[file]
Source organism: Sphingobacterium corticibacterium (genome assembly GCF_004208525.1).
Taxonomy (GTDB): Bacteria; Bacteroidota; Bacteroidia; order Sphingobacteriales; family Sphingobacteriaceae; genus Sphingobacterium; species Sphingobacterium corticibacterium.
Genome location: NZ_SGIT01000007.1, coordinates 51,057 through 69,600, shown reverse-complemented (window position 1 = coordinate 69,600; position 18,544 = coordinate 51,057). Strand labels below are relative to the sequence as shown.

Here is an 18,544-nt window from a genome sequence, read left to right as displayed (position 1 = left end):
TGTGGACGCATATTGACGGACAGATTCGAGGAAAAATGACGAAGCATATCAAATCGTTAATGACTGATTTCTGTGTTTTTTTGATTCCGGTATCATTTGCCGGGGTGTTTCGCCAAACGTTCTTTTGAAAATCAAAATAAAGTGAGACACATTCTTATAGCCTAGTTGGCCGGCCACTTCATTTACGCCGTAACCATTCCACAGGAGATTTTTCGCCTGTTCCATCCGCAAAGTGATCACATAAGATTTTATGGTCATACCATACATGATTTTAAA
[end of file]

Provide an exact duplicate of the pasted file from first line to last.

Source organism: Sphingobacterium corticibacterium (genome assembly GCF_004208525.1).
Taxonomy (GTDB): Bacteria; Bacteroidota; Bacteroidia; order Sphingobacteriales; family Sphingobacteriaceae; genus Sphingobacterium; species Sphingobacterium corticibacterium.
Genome location: NZ_SGIT01000007.1, coordinates 51,057 through 69,600, shown reverse-complemented (window position 1 = coordinate 69,600; position 18,544 = coordinate 51,057). Strand labels below are relative to the sequence as shown.

Here is an 18,544-nt window from a genome sequence, read left to right as displayed (position 1 = left end):
TGTGGACGCATATTGACGGACAGATTCGAGGAAAAATGACGAAGCATATCAAATCGTTAATGACTGATTTCTGTGTTTTTTTGATTCCGGTATCATTTGCCGGGGTGTTTCGCCAAACGTTCTTTTGAAAATCAAAATAAAGTGAGACACATTCTTATAGCCTAGTTGGCCGGCCACTTCATTTACGCCGTAACCATTCCACAGGAGATTTTTCGCCTGTTCCATCCGCAAAGTGATCACATAAGATTTTATGGTCATACCATACATGATTTTAAA